34. “Me too.” (Feeling like, “I’m not alone!”) (Including accompanying emotion / perspective match)
  35. What does that mean for you in your world? (Non-judgmental)
  36. You can also show empathy in a glance.
  37. “You have a hard time with it”)

Empathy exercise for developing empathy, or empathy: ‘Try another person’s life’

Lack of empathy can happen. Fortunately, you can just practice to get better at it.

Step 1: Choose a practice partner who is very different from you. Literally follow him in a space as he goes to discover the world. Walk right next to him and imitate him exactly, for example his facial expressions. Even if he starts talking to someone you keep imitating him. So you will soon hear the same thing twice. “Hi how are you?” “Hi how are you?”

Step 2: After the discovery round, tell what your experiences are as the other. Check together if it was okay.

How do you develop your empathy? Let us know in the comments how you learn and show empathy. 

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About The Author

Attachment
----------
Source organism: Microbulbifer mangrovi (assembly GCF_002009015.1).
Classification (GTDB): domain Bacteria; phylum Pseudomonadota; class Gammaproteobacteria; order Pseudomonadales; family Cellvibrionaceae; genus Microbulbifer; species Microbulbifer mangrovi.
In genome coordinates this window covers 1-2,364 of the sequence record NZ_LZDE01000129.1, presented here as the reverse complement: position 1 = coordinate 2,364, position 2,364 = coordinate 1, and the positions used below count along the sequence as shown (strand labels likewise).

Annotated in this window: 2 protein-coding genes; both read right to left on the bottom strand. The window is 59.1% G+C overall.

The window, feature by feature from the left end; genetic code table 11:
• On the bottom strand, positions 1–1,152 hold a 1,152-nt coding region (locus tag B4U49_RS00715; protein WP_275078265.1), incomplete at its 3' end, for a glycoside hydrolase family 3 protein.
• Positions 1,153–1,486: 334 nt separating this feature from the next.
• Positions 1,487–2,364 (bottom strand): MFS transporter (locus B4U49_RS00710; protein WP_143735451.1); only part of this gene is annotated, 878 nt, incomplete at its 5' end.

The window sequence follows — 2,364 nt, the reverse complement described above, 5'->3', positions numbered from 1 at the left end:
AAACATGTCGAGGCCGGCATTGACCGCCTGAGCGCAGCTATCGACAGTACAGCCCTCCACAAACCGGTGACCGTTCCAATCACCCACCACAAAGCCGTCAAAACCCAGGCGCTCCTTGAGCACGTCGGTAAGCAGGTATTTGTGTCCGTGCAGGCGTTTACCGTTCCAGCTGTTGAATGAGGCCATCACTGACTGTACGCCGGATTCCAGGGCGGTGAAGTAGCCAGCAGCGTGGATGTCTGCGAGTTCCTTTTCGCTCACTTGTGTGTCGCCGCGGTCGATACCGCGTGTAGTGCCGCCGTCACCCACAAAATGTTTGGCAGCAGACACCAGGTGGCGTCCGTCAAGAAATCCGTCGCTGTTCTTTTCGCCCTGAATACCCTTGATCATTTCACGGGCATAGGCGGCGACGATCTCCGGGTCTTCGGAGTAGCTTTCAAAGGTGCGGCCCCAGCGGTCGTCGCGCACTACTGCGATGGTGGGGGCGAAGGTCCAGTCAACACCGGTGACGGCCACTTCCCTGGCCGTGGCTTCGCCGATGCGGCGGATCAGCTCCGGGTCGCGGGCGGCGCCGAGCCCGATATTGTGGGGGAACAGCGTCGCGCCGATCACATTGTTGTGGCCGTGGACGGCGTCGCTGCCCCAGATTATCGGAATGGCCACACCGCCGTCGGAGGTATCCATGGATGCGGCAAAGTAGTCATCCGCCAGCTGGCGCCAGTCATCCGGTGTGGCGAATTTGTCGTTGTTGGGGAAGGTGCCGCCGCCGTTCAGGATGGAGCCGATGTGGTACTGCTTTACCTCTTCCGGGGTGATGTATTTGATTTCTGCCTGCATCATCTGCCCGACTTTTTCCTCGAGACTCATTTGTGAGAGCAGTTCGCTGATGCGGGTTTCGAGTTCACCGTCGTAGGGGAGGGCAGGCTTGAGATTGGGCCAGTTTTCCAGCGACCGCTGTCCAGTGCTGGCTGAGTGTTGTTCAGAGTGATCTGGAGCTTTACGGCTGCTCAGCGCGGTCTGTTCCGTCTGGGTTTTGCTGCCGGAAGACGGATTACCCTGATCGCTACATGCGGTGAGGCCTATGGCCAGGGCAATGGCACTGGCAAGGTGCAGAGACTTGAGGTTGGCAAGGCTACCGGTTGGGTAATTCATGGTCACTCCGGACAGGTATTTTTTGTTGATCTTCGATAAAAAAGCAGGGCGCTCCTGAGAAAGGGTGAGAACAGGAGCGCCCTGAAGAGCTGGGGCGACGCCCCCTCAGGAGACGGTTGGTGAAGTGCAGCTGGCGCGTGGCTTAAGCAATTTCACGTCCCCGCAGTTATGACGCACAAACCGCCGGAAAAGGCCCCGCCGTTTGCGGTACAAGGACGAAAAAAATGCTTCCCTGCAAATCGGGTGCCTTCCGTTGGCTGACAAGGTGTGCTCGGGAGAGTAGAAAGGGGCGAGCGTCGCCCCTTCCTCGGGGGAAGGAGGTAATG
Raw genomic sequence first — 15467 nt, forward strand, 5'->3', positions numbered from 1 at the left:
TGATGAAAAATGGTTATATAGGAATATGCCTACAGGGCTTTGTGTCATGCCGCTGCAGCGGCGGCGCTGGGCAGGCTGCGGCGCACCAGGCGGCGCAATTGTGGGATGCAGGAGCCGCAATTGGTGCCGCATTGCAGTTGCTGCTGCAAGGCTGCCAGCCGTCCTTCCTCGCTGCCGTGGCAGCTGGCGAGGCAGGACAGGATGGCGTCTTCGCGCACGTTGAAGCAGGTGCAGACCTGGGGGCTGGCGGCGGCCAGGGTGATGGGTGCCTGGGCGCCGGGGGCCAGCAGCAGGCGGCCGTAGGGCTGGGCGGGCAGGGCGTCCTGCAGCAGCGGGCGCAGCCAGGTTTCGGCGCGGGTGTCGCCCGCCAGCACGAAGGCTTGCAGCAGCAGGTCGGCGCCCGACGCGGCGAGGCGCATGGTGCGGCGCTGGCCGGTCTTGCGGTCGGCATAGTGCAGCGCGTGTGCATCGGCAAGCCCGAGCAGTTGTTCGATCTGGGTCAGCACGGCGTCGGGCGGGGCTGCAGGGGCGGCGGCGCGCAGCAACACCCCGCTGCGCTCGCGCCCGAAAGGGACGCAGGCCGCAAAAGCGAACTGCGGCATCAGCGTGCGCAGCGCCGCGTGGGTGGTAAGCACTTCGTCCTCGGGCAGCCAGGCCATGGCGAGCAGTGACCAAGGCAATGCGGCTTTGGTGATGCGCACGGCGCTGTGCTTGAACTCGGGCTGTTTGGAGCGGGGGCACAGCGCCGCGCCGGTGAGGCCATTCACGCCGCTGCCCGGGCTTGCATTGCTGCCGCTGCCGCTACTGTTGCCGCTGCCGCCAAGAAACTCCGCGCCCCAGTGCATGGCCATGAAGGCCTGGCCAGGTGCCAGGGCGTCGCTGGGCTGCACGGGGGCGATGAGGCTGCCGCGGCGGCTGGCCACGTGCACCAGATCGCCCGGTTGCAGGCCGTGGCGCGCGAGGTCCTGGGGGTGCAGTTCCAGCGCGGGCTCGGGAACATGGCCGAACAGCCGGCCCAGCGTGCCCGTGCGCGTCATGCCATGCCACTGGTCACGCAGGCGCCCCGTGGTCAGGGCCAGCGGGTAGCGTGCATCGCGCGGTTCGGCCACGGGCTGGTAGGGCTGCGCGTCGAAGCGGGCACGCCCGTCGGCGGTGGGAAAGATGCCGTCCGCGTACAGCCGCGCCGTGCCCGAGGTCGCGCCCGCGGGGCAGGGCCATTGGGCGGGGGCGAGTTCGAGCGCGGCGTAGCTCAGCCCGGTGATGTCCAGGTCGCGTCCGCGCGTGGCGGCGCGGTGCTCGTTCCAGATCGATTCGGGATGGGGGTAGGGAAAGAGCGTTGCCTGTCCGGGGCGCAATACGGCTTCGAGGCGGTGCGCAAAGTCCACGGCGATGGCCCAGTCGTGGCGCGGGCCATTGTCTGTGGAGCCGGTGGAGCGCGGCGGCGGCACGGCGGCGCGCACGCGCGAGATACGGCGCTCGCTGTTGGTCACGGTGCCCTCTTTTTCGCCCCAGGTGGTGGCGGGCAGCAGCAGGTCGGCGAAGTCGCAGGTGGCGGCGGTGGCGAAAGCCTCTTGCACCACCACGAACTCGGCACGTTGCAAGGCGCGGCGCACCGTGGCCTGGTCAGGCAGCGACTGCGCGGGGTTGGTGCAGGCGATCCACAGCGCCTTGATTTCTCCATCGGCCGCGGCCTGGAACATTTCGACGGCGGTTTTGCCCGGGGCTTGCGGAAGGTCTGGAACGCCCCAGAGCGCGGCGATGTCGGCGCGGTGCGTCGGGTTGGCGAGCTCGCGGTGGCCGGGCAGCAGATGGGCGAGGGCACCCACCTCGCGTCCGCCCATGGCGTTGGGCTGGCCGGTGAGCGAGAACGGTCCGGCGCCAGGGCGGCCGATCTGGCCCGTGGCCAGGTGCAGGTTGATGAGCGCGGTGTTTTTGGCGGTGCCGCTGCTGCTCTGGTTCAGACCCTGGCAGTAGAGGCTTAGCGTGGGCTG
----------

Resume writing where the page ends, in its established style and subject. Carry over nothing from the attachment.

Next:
Rubin

Hello! Thanks for reading these articles. My intention is to make happiness as simple and clear as posssible. By the way, excuse my English. I am not a native English speaker since I live in Amsterdam. Much appreciated if you use the comments to make suggestions on my grammar. See ya in another blogpost!

4 Comments

  1. Lindy

    I have trouble showing empathy in a chat conversation. I would like to do that better, but I do not always find the right response to a question.

    Reply
    • Rubin Alaie

      Hi Lindy 🙂 I don’t think that’s so strange. I think everyone finds that difficult via chat. Empathy has everything to do with feeling how the other person is feeling. And you can do that much easier if you are physically present together. Then you feel each other. So it’s not about the words you say, it’s about how you say them. And that is something that by definition seems impossible to me in chats. Emoticons / emojis come in handy again.

      Reply
  2. erik

    You write. for Empathy … point 6.
    “….. tastes and smells. Mnemonic: Visual, Auditory, Kinesthetic, Olfactoir, Gustatoir (VAKOG).

    isn’t that wrong? the Olfactory nervous system, is the sense of smell and not taste
    and Gusatoir is just the taste I think

    a ‘Visual’ mindfulness

    Reply
    • Rubin Alaie

      Nice comment Erik. Thank you.

      Reply